• Join over 1.2 million students every month
  • Accelerate your learning by 29%
  • Unlimited access from just £6.99 per month

An investigation to see whether the concentration of Sucrose effects the amount of Carbon Dioxide released from the respiration in yeast cells

Extracts from this document...

Introduction

An investigation to see whether the concentration of Sucrose effects the amount of Carbon Dioxide released from the respiration in yeast cells Aim: The aim of this investigation is to discover whether the volume of carbon dioxide released from the respiration of yeast is effected by the concentration of sucrose solution that the yeast uses up as a raw material in it's respiration. Prediction: I predict that as we increase the concentration of the sucrose solution, the quicker the reaction will occur. Also, the greater the concentration the more carbon dioxide will be released, because there will be more sugar in the solution with the greater % and so more raw material which is the limiting factor, this would result in more respiration occurring. I could also predict that if the concentration of the sucrose solution is doubled, the amount of carbon dioxide produced by the larger concentration would be twice as much as the smaller concentration has produced within a given time limit. Hypothesis: When yeast is added to a sugar solution (in this case sucrose) a reaction occurs. This reaction is called fermentation and is widely used throughout industry. Yeast is a living cell and so it respires. This is why the reaction occurs because the yeast is using the simple sugar in the solution to respire on. The process however, is anaerobic respiration because oxygen isn't a raw material in the reaction. Yeast Glucose Alcohol + carbon dioxide (Ethanol) As can be seen above in the word equation the products of the fermentation are ethanol and carbon dioxide. ...read more.

Middle

From observing the graph it is clear to see that all the lines descend this represents a loss in mass. This mass loss should equal the mass of carbon dioxide released from the experiment because the other product is a liquid and so remains in the container and hence will be accounted for when the experiment is massed. The results can also show that as the concentration rises the overall total mass loss increases; this is the case for the 1%, 5%, 10% and 15% sucrose solutions. The mass lost in the experiment using 20% sucrose solution seems to be the same if not less than the mass lost in the experiment using 15% solution. I have drawn on the graph to identify the overall mass loss more easily. The table below shows accurately the exact overall loss in mass. As I said in my analysis of the graph I thought that the biggest overall mass loss might be noticed in the experiment using 15% sucrose solution. Up until the experiment using the 15% solution the overall mass lost rose as can be seen on both the table below and the graph. This suggests that the optimum % sucrose solution for yeast (at the quantity of yeast we used) to respire on is 15. concetration (%) 1 5 10 15 20 complete mass loss (g) 2.6 6.81 12.16 15.2 14.22 For the % solutions lower than 15% it is clear that there was a lower quantity of sugar that the yeast had the potential to respire on. This is because as we can observe if we increased the amount of sugar in the same volume (increased the % of the solution) ...read more.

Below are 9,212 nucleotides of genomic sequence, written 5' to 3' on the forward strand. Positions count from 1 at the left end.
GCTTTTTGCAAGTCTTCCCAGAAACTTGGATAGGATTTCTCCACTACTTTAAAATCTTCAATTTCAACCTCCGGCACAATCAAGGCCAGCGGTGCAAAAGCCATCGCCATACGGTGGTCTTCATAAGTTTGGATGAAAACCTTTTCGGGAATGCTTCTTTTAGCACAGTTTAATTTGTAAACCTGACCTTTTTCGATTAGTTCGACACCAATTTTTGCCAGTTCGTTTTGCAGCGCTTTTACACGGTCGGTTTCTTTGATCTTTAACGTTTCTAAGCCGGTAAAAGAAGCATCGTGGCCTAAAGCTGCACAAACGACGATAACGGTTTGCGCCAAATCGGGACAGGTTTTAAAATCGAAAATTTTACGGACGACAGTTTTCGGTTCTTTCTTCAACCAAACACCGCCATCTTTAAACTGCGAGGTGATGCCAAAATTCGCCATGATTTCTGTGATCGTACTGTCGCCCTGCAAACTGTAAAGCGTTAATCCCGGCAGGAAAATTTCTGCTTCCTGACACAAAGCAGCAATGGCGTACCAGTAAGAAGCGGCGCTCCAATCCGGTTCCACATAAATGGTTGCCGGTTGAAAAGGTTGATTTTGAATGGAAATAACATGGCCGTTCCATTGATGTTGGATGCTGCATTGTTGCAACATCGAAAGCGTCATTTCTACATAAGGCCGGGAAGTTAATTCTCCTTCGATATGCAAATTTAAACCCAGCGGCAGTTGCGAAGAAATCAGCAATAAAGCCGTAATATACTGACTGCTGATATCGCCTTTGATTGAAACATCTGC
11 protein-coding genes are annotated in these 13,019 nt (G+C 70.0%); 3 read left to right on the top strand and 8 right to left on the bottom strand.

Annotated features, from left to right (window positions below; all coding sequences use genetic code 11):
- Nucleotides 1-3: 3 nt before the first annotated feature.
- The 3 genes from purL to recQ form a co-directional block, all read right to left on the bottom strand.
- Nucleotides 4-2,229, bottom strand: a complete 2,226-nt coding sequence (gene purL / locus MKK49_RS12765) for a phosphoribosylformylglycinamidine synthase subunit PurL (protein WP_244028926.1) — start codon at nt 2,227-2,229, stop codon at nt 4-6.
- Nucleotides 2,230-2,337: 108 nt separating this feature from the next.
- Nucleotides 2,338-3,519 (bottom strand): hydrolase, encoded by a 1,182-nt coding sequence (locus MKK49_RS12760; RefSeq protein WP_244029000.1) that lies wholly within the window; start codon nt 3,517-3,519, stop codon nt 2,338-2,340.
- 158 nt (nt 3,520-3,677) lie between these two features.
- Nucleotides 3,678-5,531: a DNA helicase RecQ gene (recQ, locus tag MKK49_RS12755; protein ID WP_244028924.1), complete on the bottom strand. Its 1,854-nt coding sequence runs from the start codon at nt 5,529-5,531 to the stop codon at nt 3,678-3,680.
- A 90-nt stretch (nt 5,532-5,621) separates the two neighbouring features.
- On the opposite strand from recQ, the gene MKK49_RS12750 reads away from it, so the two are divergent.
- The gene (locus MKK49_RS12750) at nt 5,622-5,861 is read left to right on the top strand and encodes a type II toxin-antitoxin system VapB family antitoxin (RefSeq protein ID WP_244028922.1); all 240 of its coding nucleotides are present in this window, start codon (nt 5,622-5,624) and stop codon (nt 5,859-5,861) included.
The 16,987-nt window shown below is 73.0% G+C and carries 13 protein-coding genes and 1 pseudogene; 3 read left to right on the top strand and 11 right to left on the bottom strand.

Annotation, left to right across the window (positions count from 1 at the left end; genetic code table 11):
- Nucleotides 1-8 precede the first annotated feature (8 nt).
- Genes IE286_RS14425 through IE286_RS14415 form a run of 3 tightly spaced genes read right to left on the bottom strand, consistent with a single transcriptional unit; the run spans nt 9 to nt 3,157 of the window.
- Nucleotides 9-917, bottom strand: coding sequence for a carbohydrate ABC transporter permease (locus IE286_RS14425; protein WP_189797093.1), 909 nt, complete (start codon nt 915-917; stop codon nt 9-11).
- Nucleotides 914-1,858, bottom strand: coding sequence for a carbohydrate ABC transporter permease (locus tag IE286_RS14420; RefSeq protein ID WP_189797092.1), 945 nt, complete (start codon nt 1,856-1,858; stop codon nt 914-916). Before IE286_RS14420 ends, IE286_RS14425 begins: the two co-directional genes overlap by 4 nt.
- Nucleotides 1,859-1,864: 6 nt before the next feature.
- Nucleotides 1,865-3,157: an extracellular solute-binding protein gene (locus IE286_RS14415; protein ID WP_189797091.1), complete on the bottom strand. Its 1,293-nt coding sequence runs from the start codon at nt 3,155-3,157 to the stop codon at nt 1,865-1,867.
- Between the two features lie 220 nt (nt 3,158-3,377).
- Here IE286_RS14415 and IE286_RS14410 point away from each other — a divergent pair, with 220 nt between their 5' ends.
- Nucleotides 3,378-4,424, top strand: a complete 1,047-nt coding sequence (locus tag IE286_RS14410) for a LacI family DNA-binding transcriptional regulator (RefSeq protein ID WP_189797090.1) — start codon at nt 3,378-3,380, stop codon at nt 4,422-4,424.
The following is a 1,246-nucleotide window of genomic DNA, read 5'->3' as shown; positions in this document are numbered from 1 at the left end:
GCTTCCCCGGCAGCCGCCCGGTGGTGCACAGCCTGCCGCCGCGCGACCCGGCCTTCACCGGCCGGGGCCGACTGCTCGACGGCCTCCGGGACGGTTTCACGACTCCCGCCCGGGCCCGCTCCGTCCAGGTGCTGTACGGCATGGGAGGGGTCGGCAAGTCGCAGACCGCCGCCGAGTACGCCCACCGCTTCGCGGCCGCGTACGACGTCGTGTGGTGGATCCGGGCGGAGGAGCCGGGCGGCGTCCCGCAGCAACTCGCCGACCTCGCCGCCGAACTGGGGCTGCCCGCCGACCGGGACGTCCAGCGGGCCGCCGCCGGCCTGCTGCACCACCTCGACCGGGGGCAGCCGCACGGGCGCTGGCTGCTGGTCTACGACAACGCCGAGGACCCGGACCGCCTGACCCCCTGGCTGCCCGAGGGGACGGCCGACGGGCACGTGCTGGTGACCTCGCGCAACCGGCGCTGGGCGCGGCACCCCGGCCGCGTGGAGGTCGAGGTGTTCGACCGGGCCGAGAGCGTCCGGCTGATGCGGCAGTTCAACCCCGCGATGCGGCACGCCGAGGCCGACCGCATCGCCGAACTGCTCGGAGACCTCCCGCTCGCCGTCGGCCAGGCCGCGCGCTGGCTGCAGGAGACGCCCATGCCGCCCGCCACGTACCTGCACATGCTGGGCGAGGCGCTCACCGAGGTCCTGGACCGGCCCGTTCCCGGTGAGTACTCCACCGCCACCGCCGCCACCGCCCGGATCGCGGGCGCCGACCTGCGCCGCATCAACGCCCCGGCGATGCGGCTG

Conclusion

So it was a suitable procedure that was carried out. I think that the investigation was very reliable and that the results are gathered and interpreted were enough to base my conclusion upon. Maybe to improve the experiment we could put the five separate experiments into the same water bath ensuring that they are all at the same temperature. However in doing this I'm sure the results would be very similar if not exactly the same. As I said earlier I could extend the investigation by investigating the total mass loss when % concentration solutions above 20% are used; to see whether the overall mass loss increases, decreases, or stays the same when the concentration is above the optimum concentration. I would probably predict that the rate of respiration and amount of respiration occurring would be less than in the 15% sucrose solution because I have found out that as the concentration rises above the optimum concentration the rate of reproduction of the yeast cells decreases, so there will be less respiration occurring as there is less yeast cells. I could keep the same concentration and the same amount of yeast and the variable in this investigation could be the pH or the temperature. I would expect a pattern to emerge with the temperature as enzymes that would breakdown the sugar in the solution would denature and so respiration wouldn't be able to occur because glucose won't be present. The pH would also effect the results as different enzymes have different optimum pH's. Also different amounts of a catalyst could be added, however this would be very difficult. Other possibilities could include the variables being different concentration/quantities of yeast, or different types of sugar solutions at the same concentration. Tom Warren Biology coursework Mr Robinson ...read more.